Penarth Football Glub. 1st XV FIXTURES. 1894-95. -Late Versus. At. Kesult I Sept. 15 E H)Va.te H won 22 Pontymoile H won „ 29 Pontypridd H won Oct. 6 Gloucester H won 13 Mcrnston A won „ 20 Bristol A won „ 27 L]ane!)y .i.. H Jost No", 3 Abergavenny A won 10 Devoriport Albion H won 17 Cardiff A won „ 24 Neatb R .won Dec. 1 Aberavon < -'< H won „ 8 Newport H lost „ 10 Moseley H won 15 Peuyg'raig' A drawn „ 22 Aberavon A drawn 26 Barnstaple A won 27 P]ymouth A won 29 Morriston H won Jan. 5 Bath H won 12 Swansea H not PI'd „ 19 Neath A lost „ 26 Ijhnelly H won Feb. 2 Penygraig H ?.„ 9 Swansea A .„ 16 Pontvpridd A 23 Bristol H March 2 Newport A „ 9 LI-tiielly A „ 11 Barnstaple H 16 Ireland v. Wales „ 23 Bath A F,, t30 Abergaveuny H April 6 Cardiff H 19 n??c??. ? 15 Leicester ? ougoo- "A" TEAM FIXTURES. I Dat Versus At Resuit Sept. 15 Penarth Windsor H won 22 Cardiff Hornets P won 29 DinasPowis H won Oct. 6 Wbitchurch A won 13 Newport Extr? XV H ?on 20 Bristol 2nd XV II lost 27 Merthyr A,lost Nov. 3 Pontydowu H ?? ? "„ 10 Poutypridd2ndXV ? ? 2! S 2nd XV A ?st D.c. 1 Cru?n A ? 8 Toadu ? 15 GrangetownStar H won 22 Tondu H ?,, 26 Caldicot R ?P? 1 ,,29 DinasPowis A won Jan. 5 Barry A 12 Caldicot 19 Neath2ndXY ? ? 26 U.k A Feb. 2 Pontyclown A 9 Cardiff Hornets H ,16 Fontypndd2ndXV H 23 Bristo! 2nd XV A March 2,, Crumlm ? 9 Gra'n?etownbta.v ? 16 Iretand v. Wales? 23' Newport Extra XV .?i ? 30 Mertbyr ? April 13 Whitchnrch ? „ 15 Usk H -r- BEATTY'S ORGANS AND PIANU6. Eon Daniel F. Beatty. Washington New Jersey, thegrea.t Organ and Piano is building and shipping Organs and Pianos tl1an ever. In 1870 Mr Beatty left home a penniless plow boy, and by his indomitable will he has worked his way up so as to sell, so far, nearly 100,000 of Bcatty's Pianos since 1870. Nothing seems to dishearten HsEE?E?????? sell 200,000 more of his make tbat means a business of 20,000,000 dollars, if we average them at each T? is alreadY the largest busmess of the kind m e?s??« ??X ?1 F. ?atty, W?i.?? N? J?ey.?
—— —, Local Weddings. RICHES—BRUCE.' ? A pretty wedding was celebrated in St. Michael's church. Lyme ?? ? Tuesday between Miss May Bruce, youngest daughter of the late Canon Bruce, of Brynderwen, tJsk, and Mr H. Cecil Riches. dentist, Windsor-terrace. Penarth, andyounet son of Mr C. Harry Riches, of Cardiff. The Rev Roland Halt. vic&r. assisted by the Rev C. Ballene, curate, and a MI choir, performed the cere- mony. The bride, led by her uncle. Captain Moore, K-N-, and accompanied by her bridesmaid. Miss Mabel Riches, was met at the west door by the clergy and choir, who marched in procession to the chancel sinking <' The Voice that breathes o'er Eden." The bride was attired in a rich white satin dress with court train, petticoats nd bodice draped with Horn- ton point, the gift of Mrs Bruce, her mother. Her veil was fastened by a sapphire and gold crescent, the gift of the bridegroom. She carried a handsome shower bouquet of orchids and euchrist. Miss Mabel Rich eH wore a pale blue satin dress bodice made with black velvet revers draped with soft. muslin nchu, black velvet hat, and carried a bouquet of pale yellow roses. During the service the hymns 0 Perfect Love and Guide me, 0 Thou Great Jehovah "were sung. During the signing- of the register the organist played the Wedding March." Mr Riches W&S attended by Mr Cecil Kenway, cf Cardiff, as best man. There was a large congregation. As the happy pair left the church gates St. Michael's bells rang out merrily. No reception was held at Holm Craig (Mr and Mrs Bruce's residence) on account of the recent death of Canon Bruce. The list of presents was long and costly, including a chaste silver toilet set from Mrs Bruce, and a pearl bracelet set with diamonds and sapphires from Lord and Lady Aberdare (her uncle). The happy pair left for London at two p.m., Mrs Riches wearing a dress of g-rey cloth edged with blue, fox fur bodice draped with white silk, trimmed with velvet and silver passementerie, and black velvet picture hat.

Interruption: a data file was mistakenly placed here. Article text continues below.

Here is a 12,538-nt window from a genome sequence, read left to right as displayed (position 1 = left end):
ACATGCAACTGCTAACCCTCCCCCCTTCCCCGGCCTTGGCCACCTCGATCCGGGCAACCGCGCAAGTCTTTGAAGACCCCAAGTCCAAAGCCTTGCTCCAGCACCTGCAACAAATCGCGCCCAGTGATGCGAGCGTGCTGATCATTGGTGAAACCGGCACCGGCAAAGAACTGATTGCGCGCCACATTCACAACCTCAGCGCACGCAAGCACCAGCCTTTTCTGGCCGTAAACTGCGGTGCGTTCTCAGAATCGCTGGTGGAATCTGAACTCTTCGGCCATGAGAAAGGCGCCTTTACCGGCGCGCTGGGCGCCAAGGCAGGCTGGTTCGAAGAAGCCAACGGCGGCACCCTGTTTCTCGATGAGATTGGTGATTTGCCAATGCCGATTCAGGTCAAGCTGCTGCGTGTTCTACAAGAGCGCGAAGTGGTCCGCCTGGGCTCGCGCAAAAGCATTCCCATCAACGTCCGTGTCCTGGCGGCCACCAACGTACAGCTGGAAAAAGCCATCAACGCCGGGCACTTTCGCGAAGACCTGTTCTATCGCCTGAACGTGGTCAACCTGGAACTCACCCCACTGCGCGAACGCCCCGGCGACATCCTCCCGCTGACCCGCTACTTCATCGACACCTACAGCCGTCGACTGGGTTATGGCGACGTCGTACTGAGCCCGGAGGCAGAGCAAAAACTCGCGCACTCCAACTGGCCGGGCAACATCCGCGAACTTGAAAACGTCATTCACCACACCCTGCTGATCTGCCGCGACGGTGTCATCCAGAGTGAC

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œW""J -J. *cuoMt.u uuttj, uavtng a boisterous gown of Nacic velvet upon him," a,s ho came out, overthrew the cross which, trailing down along the tappet, cha.Dced to fat! on J ?. w. Bonner's head." The Cardinal attn?m ?y the confusion inquired what bad bapp<-n?f, -rj'! v.as duly informed of the nature of the occun'm?. Ilath it drawn btocu ?" aslied WoJsey. "Yea,fors!oot.h, my lord," replied his gentleman 'usher :c bath indeed." The Carding kept silence and looked sad fcr a while. Ac Jast quoth he, shaking his bead maium omen," a.ud immediately said gra,ce after meat. He then roee from the table, went into hit bedchamber, and remained there lamenting and making hia .prayers. Subsequently, when at Pomfret Castle after his arrest. Wo.'sey said to Cavendish, "Thou dost re- member the accident to Doctor Bonner ?" Marry, that I do right weU, my loid," WM tht wep)y, it was on Ha!)oun Day." "it bore this interpretation,the Cardinal observed, the Cross, which belonged to the dignity of York, was typical of myself; Augustine of my accusers; and the biood from Bonnet's head of death. God hath given a sign to me that my last days are at h and, and the end of my trouble near. & Tha Srst demand made by the Earl of Northum- ertmnd in the King's na.me was for the keys of the castle. which the porter refused to give up to anyone sxcept the Cardin&i. "Thou art a good fe!!ow," said the ear!, "and Bpeaketh like a faithtui servant to his master. If thou wilt swear to keep well and truly these gates, tor the Etug our sovereign lord's use, thou shall remaia in thy o?co." Having taken the oath the warder was !eft in :harge. On meeting the Cardinal, the ear!, who bad been brought up under his roof, was much disturbed in his mind, and going with him into his bedchamber— there beicg no one else besides the gentleman-usher present-Baid with a trembling voice My lord, I arrest you of btgh treason Where is thy commission ?" ashed the Primate; let me see it." "Kay, sir, that you may not," quoth the earl. "Than wiil I not obey your arrest," answered Wolsey, for there hath been between some of your predecessors and mine great contentions." After & pause ha added Unless I see your authority and commission I wiu not obey you." White this w&s going oa Sir Walter Wa!she had arrested Dr. Augustine, and in doing so, being opposed by hia prisoner, "thrust him in with violence. The C&fdma,! having inquired of Sir Walter what he 'knew of ths matter, was informed that the earl cert&iniy had a warMnt. 1 bMeech your ?ra.ce ho!d us excused from show- mg !t," ,he observed, since there is annexed unto ourcomm?aion f.schtsdute-?ith certain instructions which ye ma-y in nowise be privy unto." After some further coutencion the Cardinal agreed t,oyie)d himself So Sir Waiter Wa!she, saying: I am ready to be ordered and disposed at your wi! put therefore the King's commiasion and your authority in execution, a. God's n?me, and spare not. I wiU obey my sovereign's win and picasure, for I fear more the cruelty ot my unnatural enemies"—turning a re- proachful glance at the earl, whose benefactor he had ? -Eo"w?M8S T never-?nu? MTe J?g ? ?J?. m word or deed; and therein I dare stand fac. to face with any man alive, having mdiHerency, without ?R?ney. documents, and valuable property were then secured, aud all servants removed trom close S?nd?nce on the Carding with the exception oi Cavendibh. who was sworn to act in obedience to the ?am?y'pamed,?Wo?eytoC???? .<that I cannot reward thy Hdelity and diiigenco. Thou hast left wife, children, borne and famuy ior me It srieveth me that I have nothing now to bestow upon thee. Nor c?i I requite the hone? merits of other servantswbom Imten.ed to advance from time to tim e as occasion should serve. Alas' lhav. noth? tett I am only now a desolate and ?a?e master; bare and wretched, without he)p n? a?ofour but of God alone." .'? o?good cheer." mterpo?d his gentlem? usher- "Godwin restore your Giraco. Otasc "?fear me not' excla.im.;d AVoIsey but. Caven- cish I?m a trueman.and th?iore thou shalt never jec?ve sh?ne of me for thy service. ?.v Icr rpplied the Mbml usher, I nothing mi-Mtthy truth; aüd for the same I dare and ? n be sworn be?e the King's person and his ?nour.ble council." C?ing ?'???P??? ae addpd. Comfort tbyseif, my lord be of good ?r the malice of unchant?e?m? shall never P?vaU ag?f trutb aud f?tbfuluMS. Doubt not Sa?hou wi)t be able to acquit aad clear thyself of Stb.? suTmi.edand feig?d accusations, and that the King will restore thee to forme!- digmcy and ?Snner being presently sprveQ, the Cardinal wM ? ?eat very littie m?t," and dr?nk only a smalt ?u?y of water. Broken iu spirit and teeMe m body, he bm-st seve.al tim? into t?rs, speaking, as wtulest tlaat S usher dLcJatøa. "the most sor'ro At last the bath b.en heard of any wofut creature.' At last the unhauDV Primate found a voice, and said a!oud? ??Con??tiaMartiru?Claudabilis, 0 chanta me?in.uibtiis' 0 patientia invincihilis, qu?. hcet n?pre?surarper?queutium visa sit desp?bih m- ?eSr?l?dem.et glonum ac honorem tempore ?Thet?al then rose, .nd pa?ed ?th from his dinner in great lamentation and heaviness, havmg been "mo!-e fed and moistened with sorrow and tears th?n with either ple?nt meats or delicate ?? corded that there was not a dry eye among all the gentleman sitting at the table with him, and that in demeanour and speech he was submissive and '?w'aa arranged that theiHustrious prisoner should commence his journey to London on Sunday, and cavendish, his chaplain, barber, and two grooms of his chamber were directed to attend him. All othera were dismissed Ms setvice or ordered to remain C? going downst?is the sick prelate ashed to see thousand persons had assembled at the gates, who t cned as be passed them: God save your grace' Foul evil take them that have thus taken thee from us' We pray God that a very vengeance may lisht upon them!" Thus," saya Cavendish, "they ran crying after him through the town of Cawood. they loved him so weH. Surely the peop!e had great Joss of Mm, both the poor and the rich. For the poor bad ever of him areat relief; and the rich never lacke,,] his counsf-)I."